Last week I wrote about unsolicited advice in the yoga space. And while most of the responses were along the lines of “Guilty as charged”, “Thank you”, or “That needed to be said,” others argued that sometimes advice is important or lifesaving, even when it’s not solicited – and I think there are some important points there.

But I was writing about giving unsolicited advice in the professional context of being a yoga teacher. When folks come to my classes, I’m assuming that they want my opinion about yoga – but only about yoga, yoga therapy, and healthy living (dinacaryā) – not their marriage, their personality, their politics, or their parenting.

I realize there are times when asked about something yoga related, that I can veer off into opinion land. That’s pretty human. We’re social creatures. We often like to bounce ideas off of each other – listen to different opinions and talk about things that have worked for us in the past.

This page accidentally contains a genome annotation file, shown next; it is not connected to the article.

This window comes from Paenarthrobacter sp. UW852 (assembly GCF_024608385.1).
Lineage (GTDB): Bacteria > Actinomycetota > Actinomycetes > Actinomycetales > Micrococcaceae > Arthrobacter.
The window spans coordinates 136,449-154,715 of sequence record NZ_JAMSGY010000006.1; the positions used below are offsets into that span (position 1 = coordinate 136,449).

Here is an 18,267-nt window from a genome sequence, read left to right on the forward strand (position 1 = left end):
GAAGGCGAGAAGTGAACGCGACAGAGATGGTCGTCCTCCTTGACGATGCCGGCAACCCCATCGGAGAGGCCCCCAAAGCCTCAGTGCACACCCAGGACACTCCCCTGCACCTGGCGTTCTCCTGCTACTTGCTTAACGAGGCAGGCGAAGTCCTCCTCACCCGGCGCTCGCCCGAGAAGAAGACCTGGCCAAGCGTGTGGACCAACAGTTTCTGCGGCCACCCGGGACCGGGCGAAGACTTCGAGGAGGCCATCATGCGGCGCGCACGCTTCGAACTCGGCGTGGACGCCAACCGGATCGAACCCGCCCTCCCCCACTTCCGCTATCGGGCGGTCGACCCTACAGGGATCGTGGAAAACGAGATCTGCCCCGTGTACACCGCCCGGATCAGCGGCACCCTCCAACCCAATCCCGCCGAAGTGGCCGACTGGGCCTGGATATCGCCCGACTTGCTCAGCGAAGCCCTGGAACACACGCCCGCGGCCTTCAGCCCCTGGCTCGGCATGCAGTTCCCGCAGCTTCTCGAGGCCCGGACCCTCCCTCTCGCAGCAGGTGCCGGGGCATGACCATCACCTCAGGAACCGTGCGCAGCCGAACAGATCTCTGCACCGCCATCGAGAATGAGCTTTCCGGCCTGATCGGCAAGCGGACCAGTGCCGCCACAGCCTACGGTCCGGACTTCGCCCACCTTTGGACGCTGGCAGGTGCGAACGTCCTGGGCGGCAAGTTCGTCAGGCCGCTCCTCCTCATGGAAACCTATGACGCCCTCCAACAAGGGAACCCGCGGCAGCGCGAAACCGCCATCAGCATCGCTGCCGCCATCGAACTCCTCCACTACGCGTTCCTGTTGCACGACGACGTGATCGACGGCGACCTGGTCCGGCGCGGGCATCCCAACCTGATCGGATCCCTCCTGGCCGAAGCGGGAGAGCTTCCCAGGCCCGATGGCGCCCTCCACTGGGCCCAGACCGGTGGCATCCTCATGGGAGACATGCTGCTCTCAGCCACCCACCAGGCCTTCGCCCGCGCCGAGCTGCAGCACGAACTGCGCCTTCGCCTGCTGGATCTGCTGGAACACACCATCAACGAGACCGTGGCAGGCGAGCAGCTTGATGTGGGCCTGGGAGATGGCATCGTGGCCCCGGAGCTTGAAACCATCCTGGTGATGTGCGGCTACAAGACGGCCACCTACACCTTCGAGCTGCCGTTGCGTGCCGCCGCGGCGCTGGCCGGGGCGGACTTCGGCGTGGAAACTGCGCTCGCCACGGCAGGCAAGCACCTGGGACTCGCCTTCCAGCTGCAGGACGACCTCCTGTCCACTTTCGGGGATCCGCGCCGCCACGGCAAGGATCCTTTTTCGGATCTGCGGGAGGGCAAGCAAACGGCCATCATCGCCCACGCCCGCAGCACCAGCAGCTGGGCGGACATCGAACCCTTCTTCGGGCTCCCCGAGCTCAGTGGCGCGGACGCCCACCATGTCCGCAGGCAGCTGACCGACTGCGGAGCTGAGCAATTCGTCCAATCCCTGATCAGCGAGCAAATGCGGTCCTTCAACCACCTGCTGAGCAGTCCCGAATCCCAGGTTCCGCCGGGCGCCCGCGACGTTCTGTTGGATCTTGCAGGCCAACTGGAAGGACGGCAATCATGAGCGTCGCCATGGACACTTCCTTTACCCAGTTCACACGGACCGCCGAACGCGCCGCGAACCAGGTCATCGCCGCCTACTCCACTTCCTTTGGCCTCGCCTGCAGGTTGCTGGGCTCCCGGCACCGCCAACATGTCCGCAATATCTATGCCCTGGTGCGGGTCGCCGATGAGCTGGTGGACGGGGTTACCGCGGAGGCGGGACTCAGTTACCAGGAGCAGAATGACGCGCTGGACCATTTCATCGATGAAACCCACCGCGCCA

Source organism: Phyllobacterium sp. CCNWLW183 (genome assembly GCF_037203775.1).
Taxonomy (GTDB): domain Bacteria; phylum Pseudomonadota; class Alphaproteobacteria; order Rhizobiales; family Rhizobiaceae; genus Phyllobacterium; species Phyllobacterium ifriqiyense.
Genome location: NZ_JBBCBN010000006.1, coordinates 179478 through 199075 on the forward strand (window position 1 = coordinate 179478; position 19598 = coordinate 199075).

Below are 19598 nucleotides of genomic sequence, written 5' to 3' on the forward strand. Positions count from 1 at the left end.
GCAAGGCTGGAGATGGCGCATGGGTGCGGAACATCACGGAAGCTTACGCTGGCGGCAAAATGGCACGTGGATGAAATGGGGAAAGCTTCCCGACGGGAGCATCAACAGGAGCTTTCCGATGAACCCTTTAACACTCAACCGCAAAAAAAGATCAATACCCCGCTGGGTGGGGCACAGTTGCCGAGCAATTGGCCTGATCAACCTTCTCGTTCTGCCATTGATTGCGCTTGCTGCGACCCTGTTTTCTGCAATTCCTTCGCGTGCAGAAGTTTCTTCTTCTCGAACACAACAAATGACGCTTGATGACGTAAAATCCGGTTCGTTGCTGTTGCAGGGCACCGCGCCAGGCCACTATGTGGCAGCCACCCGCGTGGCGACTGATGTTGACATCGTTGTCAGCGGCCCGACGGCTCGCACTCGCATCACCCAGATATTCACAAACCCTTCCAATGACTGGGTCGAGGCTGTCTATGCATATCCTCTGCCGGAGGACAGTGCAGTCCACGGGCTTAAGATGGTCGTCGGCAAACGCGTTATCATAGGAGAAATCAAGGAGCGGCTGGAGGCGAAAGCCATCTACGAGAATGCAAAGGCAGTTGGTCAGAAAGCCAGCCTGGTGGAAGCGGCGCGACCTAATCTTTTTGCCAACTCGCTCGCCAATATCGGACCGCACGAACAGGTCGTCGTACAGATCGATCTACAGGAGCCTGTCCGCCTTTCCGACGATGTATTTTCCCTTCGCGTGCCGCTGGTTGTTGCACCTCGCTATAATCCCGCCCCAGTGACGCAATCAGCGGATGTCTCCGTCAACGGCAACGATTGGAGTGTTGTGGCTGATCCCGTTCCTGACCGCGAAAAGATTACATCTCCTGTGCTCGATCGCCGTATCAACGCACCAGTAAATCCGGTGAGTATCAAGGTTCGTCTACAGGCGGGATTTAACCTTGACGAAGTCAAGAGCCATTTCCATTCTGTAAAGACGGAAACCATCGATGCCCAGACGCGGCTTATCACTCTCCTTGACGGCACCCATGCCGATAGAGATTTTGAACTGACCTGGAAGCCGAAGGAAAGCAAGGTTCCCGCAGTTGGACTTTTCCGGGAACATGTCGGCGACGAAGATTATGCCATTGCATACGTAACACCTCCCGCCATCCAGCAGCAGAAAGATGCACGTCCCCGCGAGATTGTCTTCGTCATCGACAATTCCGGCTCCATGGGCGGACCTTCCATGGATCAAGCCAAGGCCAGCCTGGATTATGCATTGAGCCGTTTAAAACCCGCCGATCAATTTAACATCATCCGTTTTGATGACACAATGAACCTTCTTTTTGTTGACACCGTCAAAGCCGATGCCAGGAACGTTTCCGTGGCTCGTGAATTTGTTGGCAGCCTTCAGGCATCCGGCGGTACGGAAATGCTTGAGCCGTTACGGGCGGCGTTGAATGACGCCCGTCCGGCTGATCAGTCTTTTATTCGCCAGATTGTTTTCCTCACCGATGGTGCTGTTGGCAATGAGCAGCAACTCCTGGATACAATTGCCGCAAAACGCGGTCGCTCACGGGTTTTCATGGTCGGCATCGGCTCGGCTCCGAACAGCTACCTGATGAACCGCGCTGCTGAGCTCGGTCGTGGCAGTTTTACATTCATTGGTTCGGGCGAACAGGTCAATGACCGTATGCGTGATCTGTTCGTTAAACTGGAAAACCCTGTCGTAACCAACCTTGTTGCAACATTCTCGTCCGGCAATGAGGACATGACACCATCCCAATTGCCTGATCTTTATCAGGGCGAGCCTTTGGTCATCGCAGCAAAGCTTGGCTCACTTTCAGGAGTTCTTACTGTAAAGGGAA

But opinions and advice are different things. We are all entitled to our opinions – but when we whittle them into advice that we then stick into others, that’s a different story.

When I’m not wearing my yoga teacher hat, there are times in my life, with people I love, that I believe unsolicited advice is warranted.

In my role as mom, I have given unsolicited advice to my teenage son (and his friends) about life and death topics like driving, drinking, and drugs – though I’ve tried hard to keep it in the realm of health, logic and law, not hysterical maternal terror. Now that he’s in college I work hard to try to remember to ask if he would like my advice before giving it – which feels like an appropriate evolution of our relationship. Still, sometimes I get my Grandma Weber on and spew advice, because sometimes, he still needs it.